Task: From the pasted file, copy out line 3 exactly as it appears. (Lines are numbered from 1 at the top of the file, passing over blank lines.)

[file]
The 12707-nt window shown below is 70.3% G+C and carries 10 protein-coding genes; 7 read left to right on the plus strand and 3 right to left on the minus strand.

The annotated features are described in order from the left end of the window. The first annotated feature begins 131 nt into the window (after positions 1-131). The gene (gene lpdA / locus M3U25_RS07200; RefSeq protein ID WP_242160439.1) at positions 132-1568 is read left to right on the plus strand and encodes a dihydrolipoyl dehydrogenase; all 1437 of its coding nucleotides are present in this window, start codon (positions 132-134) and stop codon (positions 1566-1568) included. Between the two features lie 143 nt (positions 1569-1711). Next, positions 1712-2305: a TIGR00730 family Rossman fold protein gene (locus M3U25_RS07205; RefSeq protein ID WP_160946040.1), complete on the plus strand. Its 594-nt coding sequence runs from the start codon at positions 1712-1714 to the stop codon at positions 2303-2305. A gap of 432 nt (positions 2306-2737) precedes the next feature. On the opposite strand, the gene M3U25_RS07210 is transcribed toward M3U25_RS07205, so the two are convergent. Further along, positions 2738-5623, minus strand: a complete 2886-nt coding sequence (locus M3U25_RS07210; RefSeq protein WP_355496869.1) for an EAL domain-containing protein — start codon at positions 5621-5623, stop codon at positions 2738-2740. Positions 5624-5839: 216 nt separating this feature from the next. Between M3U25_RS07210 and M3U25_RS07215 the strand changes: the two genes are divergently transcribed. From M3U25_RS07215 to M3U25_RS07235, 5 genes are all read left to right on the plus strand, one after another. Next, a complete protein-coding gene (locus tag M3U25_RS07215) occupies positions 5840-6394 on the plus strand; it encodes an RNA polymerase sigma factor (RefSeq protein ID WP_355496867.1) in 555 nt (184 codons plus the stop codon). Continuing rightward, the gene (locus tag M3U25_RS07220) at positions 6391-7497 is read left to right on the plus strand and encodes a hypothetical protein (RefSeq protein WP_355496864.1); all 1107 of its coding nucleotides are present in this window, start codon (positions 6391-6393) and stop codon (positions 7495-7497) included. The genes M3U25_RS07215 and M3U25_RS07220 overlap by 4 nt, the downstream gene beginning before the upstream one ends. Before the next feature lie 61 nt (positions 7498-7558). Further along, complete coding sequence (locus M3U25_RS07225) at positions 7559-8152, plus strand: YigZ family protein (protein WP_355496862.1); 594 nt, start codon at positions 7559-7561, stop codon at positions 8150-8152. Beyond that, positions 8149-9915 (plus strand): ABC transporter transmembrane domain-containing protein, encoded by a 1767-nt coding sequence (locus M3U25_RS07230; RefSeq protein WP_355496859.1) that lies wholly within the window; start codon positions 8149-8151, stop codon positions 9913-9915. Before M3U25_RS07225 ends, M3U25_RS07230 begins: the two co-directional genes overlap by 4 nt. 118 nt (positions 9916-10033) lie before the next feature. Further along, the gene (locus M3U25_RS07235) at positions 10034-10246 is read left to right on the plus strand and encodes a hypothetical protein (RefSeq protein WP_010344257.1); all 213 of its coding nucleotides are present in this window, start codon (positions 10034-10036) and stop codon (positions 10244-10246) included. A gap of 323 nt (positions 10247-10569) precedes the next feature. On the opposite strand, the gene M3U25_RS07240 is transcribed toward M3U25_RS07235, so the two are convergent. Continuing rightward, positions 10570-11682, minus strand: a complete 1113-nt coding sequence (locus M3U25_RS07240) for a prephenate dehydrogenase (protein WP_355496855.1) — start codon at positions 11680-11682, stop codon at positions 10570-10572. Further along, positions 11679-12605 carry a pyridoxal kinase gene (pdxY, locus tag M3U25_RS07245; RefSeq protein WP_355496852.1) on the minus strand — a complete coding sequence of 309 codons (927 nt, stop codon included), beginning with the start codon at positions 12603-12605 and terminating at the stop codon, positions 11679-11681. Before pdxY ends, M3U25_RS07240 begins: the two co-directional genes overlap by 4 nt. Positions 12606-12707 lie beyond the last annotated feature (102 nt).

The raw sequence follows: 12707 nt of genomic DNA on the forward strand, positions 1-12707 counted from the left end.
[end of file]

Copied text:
The raw sequence follows: 12707 nt of genomic DNA on the forward strand, positions 1-12707 counted from the left end.